Although the studio was confident in Affleck's abilities, the producers couldn't help but feel anxious as the 11 1/2-week shoot got under way in August 2009.
"The first week of the shoot, the stress was, 'How are we going to pull this off?' " recalls producer Basil Iwanyk, a daily presence on the set. "This is a big, intense, emotional movie, with a big cast, and Ben's in Boston, where he's being pulled in a million different directions. How do we communicate notes? How does he interact with department heads when he's in the middle of a huge, intense acting scene? Ultimately, we realized all our fears were unfounded. He had consistent good cheer, was open, would talk to anyone, was able to compartmentalize his acting and his directing."
The film's most challenging sequence, a climactic shootout in Boston's Fenway Park, came early in the shoot. So vital was the location, as far as Affleck was concerned, he would have moved on if Warners had been unable to reach an agreement with the Red Sox and Major League Baseball by the time he finished the first draft. In the end, he got to shoot 10 days there. But those 10 days were filled with pressure.
"We weren't going to talk the Red Sox out of playing the Blue Jays after shooting for 10 days," Affleck notes. "It gave us a really finite time frame."
For Renner, the toughest part was the chase and shootout on the streets adjacent to Fenway.
"You can't put your face too close to your shoulder, because there's a squib there that could blow your face off," he says, "and every round you have in your gun -- 70 to 100 per take -- could all potentially hurt you or somebody else. But it was a blast, like what I used to do in the backyard with all my friends when I was 7, playing cowboys and Indians."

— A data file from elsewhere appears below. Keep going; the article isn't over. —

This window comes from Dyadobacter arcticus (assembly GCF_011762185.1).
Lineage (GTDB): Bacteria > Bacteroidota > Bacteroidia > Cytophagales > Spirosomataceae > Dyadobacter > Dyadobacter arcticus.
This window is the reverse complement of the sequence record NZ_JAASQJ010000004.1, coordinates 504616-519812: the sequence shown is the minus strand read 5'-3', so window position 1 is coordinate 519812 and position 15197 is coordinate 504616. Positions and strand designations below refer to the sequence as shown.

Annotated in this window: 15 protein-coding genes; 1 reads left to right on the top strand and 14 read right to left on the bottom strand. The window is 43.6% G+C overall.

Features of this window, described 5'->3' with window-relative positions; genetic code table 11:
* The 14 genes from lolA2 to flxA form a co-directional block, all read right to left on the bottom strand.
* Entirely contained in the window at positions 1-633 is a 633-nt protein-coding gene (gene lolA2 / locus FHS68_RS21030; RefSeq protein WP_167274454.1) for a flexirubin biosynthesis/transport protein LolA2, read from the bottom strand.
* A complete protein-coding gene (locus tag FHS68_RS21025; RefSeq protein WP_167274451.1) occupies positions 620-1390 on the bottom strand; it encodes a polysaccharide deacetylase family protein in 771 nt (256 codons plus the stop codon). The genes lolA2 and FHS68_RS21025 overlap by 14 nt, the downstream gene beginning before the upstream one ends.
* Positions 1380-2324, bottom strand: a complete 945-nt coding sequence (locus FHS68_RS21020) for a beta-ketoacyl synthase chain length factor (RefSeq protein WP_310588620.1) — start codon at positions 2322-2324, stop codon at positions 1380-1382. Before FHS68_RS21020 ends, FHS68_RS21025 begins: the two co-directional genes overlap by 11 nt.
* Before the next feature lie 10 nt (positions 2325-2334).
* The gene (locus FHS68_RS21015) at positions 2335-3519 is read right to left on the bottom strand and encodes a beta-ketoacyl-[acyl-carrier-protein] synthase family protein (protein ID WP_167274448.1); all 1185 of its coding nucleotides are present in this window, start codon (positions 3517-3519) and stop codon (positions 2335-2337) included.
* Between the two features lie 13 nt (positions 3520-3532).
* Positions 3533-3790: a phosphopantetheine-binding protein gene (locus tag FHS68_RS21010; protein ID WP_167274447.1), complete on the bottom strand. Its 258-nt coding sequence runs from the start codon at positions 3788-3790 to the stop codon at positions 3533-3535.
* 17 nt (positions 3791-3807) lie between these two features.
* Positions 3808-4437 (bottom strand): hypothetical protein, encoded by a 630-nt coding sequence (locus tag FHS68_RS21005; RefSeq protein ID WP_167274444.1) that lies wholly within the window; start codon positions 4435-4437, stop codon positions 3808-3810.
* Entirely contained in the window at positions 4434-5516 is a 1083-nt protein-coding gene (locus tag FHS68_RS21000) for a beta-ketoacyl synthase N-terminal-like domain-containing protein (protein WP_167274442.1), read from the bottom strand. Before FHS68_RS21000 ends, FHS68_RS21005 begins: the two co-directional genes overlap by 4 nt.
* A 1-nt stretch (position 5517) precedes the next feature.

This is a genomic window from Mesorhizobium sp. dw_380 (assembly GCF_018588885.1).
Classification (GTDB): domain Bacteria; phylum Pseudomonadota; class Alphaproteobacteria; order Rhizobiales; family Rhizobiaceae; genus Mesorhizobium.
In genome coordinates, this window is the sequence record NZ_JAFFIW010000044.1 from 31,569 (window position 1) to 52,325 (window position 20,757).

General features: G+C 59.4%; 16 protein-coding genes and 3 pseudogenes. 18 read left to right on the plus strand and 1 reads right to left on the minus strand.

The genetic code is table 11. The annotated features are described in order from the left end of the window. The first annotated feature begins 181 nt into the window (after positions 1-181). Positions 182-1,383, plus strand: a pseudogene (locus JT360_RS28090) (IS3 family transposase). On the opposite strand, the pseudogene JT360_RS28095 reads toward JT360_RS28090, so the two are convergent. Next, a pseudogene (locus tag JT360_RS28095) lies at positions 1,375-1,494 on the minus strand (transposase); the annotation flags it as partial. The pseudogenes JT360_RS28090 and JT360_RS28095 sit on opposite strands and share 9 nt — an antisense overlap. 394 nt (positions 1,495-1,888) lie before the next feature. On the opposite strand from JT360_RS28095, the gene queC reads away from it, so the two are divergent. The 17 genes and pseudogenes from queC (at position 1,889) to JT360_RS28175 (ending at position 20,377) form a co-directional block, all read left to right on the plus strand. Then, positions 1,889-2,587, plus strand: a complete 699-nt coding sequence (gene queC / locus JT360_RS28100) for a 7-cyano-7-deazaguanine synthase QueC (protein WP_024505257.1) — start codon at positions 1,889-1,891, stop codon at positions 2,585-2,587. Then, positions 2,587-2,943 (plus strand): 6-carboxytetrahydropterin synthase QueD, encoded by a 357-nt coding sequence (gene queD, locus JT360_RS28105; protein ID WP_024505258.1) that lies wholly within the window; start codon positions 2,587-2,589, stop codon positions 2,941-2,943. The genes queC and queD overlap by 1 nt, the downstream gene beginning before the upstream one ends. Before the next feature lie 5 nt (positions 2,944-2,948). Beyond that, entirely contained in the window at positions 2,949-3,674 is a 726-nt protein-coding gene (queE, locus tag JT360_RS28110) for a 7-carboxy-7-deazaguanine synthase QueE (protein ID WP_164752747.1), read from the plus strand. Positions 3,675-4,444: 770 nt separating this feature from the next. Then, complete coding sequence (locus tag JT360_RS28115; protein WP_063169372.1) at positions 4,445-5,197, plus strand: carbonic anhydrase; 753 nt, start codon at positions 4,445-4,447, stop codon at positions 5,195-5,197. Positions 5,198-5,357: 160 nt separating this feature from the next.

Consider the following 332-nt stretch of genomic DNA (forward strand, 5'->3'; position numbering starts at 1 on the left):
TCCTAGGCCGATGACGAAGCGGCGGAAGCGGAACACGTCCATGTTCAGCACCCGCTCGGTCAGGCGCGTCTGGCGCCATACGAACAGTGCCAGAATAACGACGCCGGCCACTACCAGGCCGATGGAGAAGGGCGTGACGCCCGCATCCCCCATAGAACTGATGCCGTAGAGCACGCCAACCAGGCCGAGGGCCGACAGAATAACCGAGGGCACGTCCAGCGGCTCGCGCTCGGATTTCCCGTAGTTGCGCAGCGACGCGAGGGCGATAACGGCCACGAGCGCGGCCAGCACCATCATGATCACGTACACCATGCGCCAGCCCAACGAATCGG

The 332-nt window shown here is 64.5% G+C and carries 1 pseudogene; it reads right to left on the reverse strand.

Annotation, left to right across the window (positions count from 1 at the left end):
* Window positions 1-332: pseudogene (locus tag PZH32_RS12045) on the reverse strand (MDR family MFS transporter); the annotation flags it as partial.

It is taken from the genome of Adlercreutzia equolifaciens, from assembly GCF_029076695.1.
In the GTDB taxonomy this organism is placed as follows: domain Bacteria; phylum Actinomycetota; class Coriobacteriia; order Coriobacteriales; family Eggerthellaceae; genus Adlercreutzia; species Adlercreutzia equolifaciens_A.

Equally difficult for the producers was the slow slog of postproduction as Affleck (aided by editors Dylan Tichenor and Christopher Rouse) searched for the proper balance of action, romance and FBI procedural -- and finding the right ending.
Even with a tight budget, the studio had Affleck shoot several endings during principal photography and another during a brief string of pickups in spring 2010.
"We couldn't figure out if we wanted to just do a brutal ending like The Departed or a really emotional ending," Iwanyk says. "We had endings where he died, and people hated it. Then we had endings where, while they weren't holding hands, you had the sense that they lived happily ever after -- and audiences felt cheated by it."
The filmmakers held four public previews and a half-dozen friends-and-family screenings, testing the various endings.
"There were a couple of [screenings] where the message was definitely, 'Guys, we're going off track,' " Iwanyk says. "But Ben was secure enough not to get depressed. He saw that screening process as part of his journey to find the movie."
Once the ending was decided, Warners sensed it had a winner on its hands and sent out the trailer for The Town with the release of Inception in July.
"It positioned it as an event and something to pay attention to," says Sue Kroll, president of worldwide marketing at Warners.
It worked. The movie, projected to earn $15 million-$17 million its opening weekend, opened Sept. 14 to a $23.8 million domestically, on its way to $140 million-plus worldwide. Affleck is happy with the film's success but still sees its flaws.
"I just did the commentary for the DVD, and I was saying, 'Well, this doesn't quite work,' " he says. "It's a drag because you never feel a sense of completion or satisfaction. But I definitely see the accomplishments that other people made, and I'm proud to be a part of those."
Top 10 Heist Films
1. Inception (2010) -- $291.8M
2. Ocean's Eleven (2001) -- $183.4M
3. National Treasure (2004) -- $173M
4. Ocean's Twelve (2004) -- $125.5M
5. Ocean's Thirteen (2007) -- $117.2M
6. The Italian Job (2003) -- $106.1M
7. Gone in 60 Seconds (2000) -- $101.6M
8. The Town (2010) -- $90.6M
9. Inside Man (2006) -- $88.5M
10. Entrapment (1999) -- $87.7M
Domestic box office as of Nov. 14; Source: BoxofficeMojo.com